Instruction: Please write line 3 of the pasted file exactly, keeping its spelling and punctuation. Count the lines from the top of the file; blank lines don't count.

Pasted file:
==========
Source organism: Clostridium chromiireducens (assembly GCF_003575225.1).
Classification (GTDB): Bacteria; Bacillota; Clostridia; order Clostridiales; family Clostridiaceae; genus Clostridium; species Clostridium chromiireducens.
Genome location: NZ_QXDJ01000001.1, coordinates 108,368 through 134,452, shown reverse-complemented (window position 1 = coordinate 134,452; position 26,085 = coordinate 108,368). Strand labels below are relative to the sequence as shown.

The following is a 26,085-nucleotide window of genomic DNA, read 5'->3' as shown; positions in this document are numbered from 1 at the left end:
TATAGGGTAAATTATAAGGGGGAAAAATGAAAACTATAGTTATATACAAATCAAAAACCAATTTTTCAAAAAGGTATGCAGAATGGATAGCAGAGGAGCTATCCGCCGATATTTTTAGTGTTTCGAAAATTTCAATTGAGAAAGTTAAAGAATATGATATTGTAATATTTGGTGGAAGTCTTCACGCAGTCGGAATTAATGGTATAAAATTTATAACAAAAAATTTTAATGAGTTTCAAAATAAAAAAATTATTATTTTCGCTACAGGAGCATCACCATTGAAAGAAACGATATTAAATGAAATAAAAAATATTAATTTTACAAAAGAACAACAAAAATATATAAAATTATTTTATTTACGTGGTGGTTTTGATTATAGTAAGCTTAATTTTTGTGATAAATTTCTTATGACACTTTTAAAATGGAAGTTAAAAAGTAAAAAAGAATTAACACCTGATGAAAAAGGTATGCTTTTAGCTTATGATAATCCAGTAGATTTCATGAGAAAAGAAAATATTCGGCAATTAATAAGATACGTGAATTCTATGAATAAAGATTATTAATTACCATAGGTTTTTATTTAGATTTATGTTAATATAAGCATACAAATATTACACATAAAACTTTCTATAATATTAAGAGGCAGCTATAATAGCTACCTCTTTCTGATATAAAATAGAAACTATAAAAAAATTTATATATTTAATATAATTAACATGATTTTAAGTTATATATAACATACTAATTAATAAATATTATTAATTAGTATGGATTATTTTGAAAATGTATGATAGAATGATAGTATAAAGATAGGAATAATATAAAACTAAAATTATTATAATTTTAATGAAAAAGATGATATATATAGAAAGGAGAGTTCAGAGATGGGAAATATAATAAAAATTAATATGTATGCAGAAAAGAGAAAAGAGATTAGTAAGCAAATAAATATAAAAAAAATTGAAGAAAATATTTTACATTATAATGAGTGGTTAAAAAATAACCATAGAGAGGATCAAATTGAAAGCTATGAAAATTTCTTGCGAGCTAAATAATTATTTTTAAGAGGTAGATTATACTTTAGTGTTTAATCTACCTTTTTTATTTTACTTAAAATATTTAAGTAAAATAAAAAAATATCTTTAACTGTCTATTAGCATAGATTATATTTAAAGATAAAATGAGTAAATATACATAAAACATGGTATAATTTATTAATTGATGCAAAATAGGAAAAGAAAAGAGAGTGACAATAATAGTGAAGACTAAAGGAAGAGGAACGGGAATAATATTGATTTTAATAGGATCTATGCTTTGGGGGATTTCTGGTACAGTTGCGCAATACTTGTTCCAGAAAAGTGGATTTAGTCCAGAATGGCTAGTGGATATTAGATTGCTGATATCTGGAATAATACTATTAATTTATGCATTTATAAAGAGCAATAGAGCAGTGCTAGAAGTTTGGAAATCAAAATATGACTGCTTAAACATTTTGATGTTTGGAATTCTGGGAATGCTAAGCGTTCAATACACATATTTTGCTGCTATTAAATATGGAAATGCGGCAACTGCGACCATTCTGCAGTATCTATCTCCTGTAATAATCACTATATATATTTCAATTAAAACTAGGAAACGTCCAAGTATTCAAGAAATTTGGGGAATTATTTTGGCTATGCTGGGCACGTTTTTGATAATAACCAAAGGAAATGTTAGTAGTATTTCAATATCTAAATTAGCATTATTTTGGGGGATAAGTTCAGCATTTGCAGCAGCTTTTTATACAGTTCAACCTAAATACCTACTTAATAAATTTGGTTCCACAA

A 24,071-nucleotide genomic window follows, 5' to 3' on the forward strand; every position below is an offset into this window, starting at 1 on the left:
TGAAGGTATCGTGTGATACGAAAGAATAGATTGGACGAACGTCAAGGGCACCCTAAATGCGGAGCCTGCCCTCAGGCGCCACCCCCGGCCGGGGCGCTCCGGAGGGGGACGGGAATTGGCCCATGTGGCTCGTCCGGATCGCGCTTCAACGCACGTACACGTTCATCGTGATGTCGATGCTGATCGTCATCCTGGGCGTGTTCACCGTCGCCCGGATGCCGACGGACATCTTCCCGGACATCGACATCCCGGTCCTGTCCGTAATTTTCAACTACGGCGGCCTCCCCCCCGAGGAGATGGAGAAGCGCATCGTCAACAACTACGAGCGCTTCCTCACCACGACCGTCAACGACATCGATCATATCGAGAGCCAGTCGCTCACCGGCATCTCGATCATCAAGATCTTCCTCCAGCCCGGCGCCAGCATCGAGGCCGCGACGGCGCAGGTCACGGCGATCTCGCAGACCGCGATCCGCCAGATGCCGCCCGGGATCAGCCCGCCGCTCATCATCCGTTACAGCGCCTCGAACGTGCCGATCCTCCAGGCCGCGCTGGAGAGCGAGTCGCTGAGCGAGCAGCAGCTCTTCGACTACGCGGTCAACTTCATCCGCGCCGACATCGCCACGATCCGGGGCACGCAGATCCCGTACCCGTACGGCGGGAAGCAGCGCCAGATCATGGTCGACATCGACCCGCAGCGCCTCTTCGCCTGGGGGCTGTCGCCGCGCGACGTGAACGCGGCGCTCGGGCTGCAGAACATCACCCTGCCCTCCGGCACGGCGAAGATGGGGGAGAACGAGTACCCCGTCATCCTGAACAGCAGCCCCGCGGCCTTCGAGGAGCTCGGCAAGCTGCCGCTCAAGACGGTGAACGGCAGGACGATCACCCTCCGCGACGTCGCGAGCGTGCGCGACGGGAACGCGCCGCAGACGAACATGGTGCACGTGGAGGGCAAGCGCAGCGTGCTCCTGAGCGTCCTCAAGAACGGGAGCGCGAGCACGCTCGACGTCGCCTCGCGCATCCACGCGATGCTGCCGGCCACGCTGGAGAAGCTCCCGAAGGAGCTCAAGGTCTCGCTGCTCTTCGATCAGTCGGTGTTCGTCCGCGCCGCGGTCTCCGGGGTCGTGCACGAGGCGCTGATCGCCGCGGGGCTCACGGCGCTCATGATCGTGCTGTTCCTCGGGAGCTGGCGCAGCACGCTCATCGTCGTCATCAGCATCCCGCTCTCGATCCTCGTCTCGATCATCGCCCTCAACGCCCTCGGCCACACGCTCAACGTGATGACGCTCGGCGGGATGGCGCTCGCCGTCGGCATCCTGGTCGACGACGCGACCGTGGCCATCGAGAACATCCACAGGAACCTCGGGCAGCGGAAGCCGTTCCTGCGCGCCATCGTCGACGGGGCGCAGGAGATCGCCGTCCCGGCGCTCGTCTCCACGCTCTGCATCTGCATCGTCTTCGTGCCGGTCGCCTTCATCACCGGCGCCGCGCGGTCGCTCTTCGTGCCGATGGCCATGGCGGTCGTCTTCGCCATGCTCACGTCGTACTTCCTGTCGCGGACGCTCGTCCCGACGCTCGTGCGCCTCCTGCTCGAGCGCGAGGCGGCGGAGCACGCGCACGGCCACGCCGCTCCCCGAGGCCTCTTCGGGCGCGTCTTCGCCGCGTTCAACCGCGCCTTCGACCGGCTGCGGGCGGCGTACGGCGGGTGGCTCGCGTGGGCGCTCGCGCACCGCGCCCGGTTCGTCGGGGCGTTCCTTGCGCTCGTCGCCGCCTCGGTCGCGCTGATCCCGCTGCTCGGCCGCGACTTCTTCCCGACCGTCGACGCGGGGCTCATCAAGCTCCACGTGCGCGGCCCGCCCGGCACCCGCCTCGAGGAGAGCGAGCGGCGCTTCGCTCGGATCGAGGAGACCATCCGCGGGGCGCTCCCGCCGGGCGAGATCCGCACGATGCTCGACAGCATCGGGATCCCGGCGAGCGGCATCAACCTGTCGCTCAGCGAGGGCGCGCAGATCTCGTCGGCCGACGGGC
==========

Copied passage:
Genome location: NZ_QXDJ01000001.1, coordinates 108,368 through 134,452, shown reverse-complemented (window position 1 = coordinate 134,452; position 26,085 = coordinate 108,368). Strand labels below are relative to the sequence as shown.